How to be present when others are losing it

Do you struggle to know how to be present with someone when they are upset or angry, or when you are tired or going through it yourself? I’m very often struck by how people can lack the ability to “be with” people emotionally, especially those who work professionally with people in challenging situations. It’s like our buttons get pushed or we feel inadequate or lack the resources we need. Somehow, people say, they “aren’t qualified” to handle it.

It will be all right
It will be all right

When people kick off

I remember once on a Gestalt training course unpacking a whole load of grief around the impact of divorce on my contact with my younger son, and how I verbalised it to the group in a way that the facilitator later said she was “out of it” for the duration of my work. I recall she was a parent herself. So this can challenge even seasoned professionals. Luckily I had another who  worked with me.

Yet this doesn’t just apply to professionals. Anybody can face this at times. What about when your partner kicks off about some hurt or pain and it’s you that happens to be there – and they need you to be there? What do you do? Do you do what so many do, and shift about uncomfortably, tell people “not to mind” and “it will be OK”, and not get upset, etc? Who are you really helping here, the person kicking off, or actually you yourself? Are you really telling them to stop?

What we don’t like is being faced with powerful emotions that tap into our own stuff, especially if it touches our own doubts and inadequacies. Yet, there are resources available, if you choose to access them.

Being resourceful: self awareness and self management

One is self awareness and self management, in this case the ability to be aware of your own process and how your buttons can get triggered by other people’s stuff. It helps to know yourself enough to know what is your stuff in this situation, of course! This is often all about personal development – that doing your own journey bit, dare I say, that many of us are today afraid to do. It is also about how you self manage, in this case choose not to get caught up in your own stuff but put it on one side, the rule of epoché in Gestalt terms.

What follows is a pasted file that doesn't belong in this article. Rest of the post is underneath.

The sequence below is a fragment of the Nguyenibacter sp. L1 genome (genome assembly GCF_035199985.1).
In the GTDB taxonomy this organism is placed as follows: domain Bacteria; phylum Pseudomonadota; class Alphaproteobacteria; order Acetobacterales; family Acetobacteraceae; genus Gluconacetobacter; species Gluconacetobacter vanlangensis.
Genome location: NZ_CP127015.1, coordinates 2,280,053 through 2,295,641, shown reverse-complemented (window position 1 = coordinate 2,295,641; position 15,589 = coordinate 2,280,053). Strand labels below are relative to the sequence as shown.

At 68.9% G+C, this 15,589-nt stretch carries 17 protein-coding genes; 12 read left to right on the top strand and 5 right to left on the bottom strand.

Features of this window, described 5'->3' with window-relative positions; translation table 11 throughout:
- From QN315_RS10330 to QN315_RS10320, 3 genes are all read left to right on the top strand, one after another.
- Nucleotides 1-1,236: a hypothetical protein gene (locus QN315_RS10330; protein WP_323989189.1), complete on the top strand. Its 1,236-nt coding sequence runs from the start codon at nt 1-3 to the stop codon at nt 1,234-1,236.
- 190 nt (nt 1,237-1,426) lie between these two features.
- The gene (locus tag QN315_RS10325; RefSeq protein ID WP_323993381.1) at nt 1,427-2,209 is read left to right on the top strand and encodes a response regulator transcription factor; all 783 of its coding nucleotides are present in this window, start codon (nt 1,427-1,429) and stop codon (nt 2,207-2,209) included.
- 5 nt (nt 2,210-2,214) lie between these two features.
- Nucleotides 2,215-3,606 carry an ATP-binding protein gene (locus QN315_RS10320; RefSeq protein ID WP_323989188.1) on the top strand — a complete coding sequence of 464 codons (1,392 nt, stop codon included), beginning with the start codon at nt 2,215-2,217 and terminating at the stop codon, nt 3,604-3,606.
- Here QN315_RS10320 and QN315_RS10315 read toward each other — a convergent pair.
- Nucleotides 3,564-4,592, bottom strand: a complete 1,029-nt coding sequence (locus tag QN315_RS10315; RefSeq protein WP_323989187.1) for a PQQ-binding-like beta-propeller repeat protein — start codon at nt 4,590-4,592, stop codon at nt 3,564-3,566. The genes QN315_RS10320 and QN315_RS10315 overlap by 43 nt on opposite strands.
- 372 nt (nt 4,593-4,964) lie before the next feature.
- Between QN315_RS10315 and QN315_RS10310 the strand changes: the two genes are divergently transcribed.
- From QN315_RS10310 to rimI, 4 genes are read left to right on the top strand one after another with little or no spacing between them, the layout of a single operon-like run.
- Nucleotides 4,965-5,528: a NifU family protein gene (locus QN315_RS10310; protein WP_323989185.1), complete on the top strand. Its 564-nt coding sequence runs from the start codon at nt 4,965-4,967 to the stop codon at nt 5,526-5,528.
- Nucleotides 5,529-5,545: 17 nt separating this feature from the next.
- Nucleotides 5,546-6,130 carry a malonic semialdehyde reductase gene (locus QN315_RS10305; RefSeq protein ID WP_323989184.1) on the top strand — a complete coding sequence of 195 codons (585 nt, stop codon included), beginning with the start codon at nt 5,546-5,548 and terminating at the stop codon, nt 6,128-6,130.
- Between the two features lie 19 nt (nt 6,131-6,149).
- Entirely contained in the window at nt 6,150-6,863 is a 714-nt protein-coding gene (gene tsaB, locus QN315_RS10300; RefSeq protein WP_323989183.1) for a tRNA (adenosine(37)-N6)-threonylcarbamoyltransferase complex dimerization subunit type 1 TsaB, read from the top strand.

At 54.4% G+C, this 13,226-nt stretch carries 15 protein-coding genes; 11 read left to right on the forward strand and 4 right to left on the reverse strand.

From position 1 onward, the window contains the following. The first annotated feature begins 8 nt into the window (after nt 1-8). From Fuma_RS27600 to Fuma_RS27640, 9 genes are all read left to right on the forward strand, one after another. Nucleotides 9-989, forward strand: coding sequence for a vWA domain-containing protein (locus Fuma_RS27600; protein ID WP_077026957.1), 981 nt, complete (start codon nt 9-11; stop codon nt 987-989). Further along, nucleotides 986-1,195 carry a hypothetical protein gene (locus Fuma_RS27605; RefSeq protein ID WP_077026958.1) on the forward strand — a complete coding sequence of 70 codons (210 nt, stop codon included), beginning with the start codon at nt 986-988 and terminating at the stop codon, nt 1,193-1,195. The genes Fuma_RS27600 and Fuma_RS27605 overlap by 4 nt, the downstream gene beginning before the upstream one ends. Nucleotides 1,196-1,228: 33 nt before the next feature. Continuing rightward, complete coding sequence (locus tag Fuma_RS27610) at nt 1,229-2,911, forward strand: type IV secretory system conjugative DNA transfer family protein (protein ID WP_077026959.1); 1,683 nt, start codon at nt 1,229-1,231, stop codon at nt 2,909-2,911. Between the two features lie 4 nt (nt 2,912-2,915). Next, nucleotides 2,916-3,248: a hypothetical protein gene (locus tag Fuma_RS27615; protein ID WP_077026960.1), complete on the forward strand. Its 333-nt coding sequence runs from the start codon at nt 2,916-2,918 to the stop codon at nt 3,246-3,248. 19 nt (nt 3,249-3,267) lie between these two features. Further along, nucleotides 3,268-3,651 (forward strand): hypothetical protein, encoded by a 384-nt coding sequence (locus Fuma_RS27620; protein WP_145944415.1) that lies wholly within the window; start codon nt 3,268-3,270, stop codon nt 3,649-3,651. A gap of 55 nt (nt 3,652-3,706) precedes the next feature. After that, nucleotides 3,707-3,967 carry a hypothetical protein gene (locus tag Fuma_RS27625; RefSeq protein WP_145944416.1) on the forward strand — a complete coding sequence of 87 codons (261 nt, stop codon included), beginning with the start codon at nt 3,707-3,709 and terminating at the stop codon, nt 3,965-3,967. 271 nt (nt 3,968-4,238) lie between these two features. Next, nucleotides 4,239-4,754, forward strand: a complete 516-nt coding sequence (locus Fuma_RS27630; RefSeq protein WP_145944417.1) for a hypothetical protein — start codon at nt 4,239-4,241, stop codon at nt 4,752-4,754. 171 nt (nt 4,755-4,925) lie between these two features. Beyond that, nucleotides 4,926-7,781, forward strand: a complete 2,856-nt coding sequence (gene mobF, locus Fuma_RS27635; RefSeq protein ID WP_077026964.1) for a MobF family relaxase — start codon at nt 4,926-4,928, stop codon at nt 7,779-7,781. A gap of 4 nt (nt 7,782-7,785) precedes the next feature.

Another is the ability to be present, to be right there in the moment, thoughts and feelings on pause (I’ll say more about that in a moment), in the “here and now”, still in yourself, centred, at One as I keep writing on this blog, connected with some energy  centre or chakra within like your heart centre region or, in the case of powerful emotion, perhaps your power centre in the  solar plexus region. So that you are aligned with  Source as you are “with” another. “Being with” is all about being present with them. So you are truly “with” them, in support, with mind, body and soul, right there in the moment.

Empathy and respect

Your stance matters hugely too. So think about  it. Here is needed Carl Rogers’ empathy and unconditional positive regard. So you respect utterly the other person right there where they are and what is going on for them. No judgement (this can be tough, but it really matters). No conditions attached. In fact  you  are unattached to everything, including how you feel. You have to let go of all that. And you empathise with them, which is to seek as far as humanly possible to see things from their perspective, although  you cannot “know how they feel”. Thus you can hear their story. And you hear it like you get it. So that they feel heard, which is what so many people need. They may not need to be fixed (which is what so many men try to do  with  women, by the way!). Here’s where you truly stop and be with them in their pain.

Then they will feel supported. You don’t have to take their side, or agree with them, or blame them. Just be there. In peace, bringing peace. Om shanti.

I coach people and give training in these core skills. To contact  me, click here

Are we losing our ability to have empathy and to connect?

We must have all done it, a gathering round the dinner table, and there’s a quiet moment as everybody is on their phones or tablets, with snippets of conversation in between. Perfectly normal, you might think: everybody is checking their phones. Except that that is what occurs a lot right through the year where people are together or alone. This world is now getting brilliantly connected. Yet do we notice any disconnect with others we’re with, our lack of attunement to others, that we don’t have empathy?